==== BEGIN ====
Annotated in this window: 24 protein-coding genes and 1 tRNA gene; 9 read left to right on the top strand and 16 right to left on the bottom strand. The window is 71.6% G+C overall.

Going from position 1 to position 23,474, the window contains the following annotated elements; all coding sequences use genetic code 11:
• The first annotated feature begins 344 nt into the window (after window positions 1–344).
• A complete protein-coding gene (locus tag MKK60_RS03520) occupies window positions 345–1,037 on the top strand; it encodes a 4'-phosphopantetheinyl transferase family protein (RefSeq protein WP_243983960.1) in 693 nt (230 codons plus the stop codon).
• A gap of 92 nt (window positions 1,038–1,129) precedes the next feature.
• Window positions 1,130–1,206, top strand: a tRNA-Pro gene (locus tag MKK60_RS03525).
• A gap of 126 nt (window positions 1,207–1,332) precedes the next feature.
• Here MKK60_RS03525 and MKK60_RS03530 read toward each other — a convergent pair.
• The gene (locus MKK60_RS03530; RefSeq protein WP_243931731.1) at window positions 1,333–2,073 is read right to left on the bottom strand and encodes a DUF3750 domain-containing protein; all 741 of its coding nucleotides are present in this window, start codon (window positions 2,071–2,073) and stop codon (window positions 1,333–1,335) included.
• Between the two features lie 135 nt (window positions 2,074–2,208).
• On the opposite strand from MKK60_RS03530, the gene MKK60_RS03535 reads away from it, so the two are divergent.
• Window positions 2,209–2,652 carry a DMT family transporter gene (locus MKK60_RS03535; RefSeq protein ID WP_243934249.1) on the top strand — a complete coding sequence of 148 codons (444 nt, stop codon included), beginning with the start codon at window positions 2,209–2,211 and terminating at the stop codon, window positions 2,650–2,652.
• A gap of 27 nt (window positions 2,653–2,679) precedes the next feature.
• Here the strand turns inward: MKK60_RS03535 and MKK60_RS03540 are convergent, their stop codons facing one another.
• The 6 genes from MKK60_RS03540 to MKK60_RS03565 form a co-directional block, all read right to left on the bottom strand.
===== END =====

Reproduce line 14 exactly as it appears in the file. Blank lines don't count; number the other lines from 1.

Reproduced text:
• Here the strand turns inward: MKK60_RS03535 and MKK60_RS03540 are convergent, their stop codons facing one another.